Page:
The actual Elder Scrolls play a very limited role in the storyline of the series, serving only as framing plot device (i.e., " were foretold in the Elder Scrolls..."). The Elder Scrolls themselves are rarely referred to in-game, or even in the in-game literature. The Elder Scrolls IV: Oblivion marked the first actual appearance of the scrolls, as a MacGuffin in the final quest of the Thieves Guild questline. The scroll itself appears as an incomprehensible chart, containing luminous glyphs.
Information about The Elder Scrolls is sparse, and often contradictory. They are thought to be relics from the Aedra (legendary beings similar to Daedra that sacrificed their immortality to create the world). Also, the scrolls do not exist but they have always existed. Attempting to read the scrolls also proves difficult as the scrolls are protected by several layers of magical safeguards, this includes the blinding light that emanates from the scroll's text. Another safeguard exists independent of the light that makes the writing on the scrolls indecipherable. However, there exist a sect of monks, the Order of the Ancestor Moths, who devote their lives to the reading and interpreting of the Elder Scrolls. Bypassing the scrolls' safeguards, however, takes a huge toll on the monks' vision. Senior members who read the scrolls wear blindfolds at all times when they are not divining the scrolls' content and retired Moth Priests are always completely blind. Attempting to read the Elder Scrolls without training always results in failure and immediate blindness. However, cosmically important individuals, or individuals that are the subject of prophecy, have been able to see the unencrypted writing on the Elder Scrolls without the associated rituals or resulting blindness. A book entitled "Lost Histories of Tamriel" provides further insight on the Elder Scrolls, stating that when any event has actually occurred, it sets itself unchangeably into the scrolls, and no action, magical or otherwise, can alter this.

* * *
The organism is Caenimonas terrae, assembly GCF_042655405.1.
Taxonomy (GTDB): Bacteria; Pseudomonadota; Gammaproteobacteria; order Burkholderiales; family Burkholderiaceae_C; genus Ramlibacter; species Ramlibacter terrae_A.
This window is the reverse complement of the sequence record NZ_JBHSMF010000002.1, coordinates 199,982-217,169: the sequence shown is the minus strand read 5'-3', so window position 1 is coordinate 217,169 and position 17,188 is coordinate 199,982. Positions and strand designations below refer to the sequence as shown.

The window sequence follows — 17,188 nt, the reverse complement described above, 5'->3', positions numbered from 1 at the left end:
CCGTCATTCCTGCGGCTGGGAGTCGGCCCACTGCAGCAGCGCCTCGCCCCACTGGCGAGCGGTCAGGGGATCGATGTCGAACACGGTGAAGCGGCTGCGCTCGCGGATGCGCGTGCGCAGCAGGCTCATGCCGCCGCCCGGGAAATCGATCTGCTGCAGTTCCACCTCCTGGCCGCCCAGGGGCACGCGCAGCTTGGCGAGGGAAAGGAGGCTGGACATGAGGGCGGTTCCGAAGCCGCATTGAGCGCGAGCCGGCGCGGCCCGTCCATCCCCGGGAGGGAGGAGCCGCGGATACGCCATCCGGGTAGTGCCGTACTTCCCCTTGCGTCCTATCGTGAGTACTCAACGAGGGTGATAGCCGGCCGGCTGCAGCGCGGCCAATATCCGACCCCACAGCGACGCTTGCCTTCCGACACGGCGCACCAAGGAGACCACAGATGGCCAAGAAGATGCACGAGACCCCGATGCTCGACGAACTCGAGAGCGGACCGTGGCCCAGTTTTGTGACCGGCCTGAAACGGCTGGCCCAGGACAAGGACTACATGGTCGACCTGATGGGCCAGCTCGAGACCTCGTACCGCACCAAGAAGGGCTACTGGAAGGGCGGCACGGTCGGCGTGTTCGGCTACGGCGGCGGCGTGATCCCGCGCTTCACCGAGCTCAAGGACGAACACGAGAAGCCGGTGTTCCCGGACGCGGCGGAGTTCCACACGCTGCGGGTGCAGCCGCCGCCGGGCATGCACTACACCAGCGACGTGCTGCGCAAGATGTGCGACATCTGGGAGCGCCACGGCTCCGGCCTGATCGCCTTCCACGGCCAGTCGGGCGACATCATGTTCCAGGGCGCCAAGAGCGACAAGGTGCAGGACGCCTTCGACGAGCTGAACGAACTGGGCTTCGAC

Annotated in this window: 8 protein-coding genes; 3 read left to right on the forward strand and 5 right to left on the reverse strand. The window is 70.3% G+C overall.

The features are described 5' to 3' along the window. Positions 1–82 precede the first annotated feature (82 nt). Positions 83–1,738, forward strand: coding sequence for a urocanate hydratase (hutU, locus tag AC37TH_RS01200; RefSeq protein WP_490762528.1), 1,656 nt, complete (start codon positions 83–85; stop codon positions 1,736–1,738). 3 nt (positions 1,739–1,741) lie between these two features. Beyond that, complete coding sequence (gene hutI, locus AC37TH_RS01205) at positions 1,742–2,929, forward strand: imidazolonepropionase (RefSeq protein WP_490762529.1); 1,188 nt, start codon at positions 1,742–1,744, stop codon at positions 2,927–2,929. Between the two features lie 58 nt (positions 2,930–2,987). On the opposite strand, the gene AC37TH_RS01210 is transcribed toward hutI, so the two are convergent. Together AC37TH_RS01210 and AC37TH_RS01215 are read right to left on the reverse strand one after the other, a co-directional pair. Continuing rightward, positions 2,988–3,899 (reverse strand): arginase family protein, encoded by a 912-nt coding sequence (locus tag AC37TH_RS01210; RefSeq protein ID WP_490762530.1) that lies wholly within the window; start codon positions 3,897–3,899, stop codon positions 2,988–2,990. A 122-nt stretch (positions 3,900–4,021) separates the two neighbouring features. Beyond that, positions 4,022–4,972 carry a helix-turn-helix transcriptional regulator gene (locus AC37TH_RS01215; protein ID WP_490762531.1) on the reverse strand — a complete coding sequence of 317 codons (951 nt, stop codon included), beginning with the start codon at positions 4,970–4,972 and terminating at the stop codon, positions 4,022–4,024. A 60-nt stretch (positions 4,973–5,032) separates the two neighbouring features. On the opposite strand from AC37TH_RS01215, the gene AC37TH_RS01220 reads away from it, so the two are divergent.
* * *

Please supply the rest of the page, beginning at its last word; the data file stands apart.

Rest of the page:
In The Elder Scrolls V: Skyrim, the scrolls are described as "fragments of creation" (a reference to the creation-myth associated with the Aedra), and play a vital role in the main questline. They are said to be very descriptive works of writing and without vast knowledge of the arts, one may go insane trying to decipher them. The player is tasked with retrieving an Elder Scroll from an expansive Dwemer ruin known as Blackreach, located underground. During gameplay, if the player tries to read the Elder Scroll they will go temporarily blind. It is discovered that the Elder Scroll was used by the ancient Nords to battle Alduin, the ancient Dragon prophesied to destroy the world, inadvertently sending him forward in time. The player character uses the Scroll to travel back in time to gain the knowledge of how the Nords were able to combat Alduin. It is also described that the number of the Scrolls is unknown not because of their immense quantity, but because the number itself is unknowable, as the Scrolls "do not exist in countable form". The actual number and placement of elder scrolls fluctuates constantly as it is said that they technically exist and do not exist at the same time. This makes their predictions difficult to cite authoritatively because entire scrolls or entries can change or vanish as events transpire. This unpredictability has caused other ascetic groups, such as the Greybeards from Skyrim, to find the existence of the Elder Scrolls a blasphemy.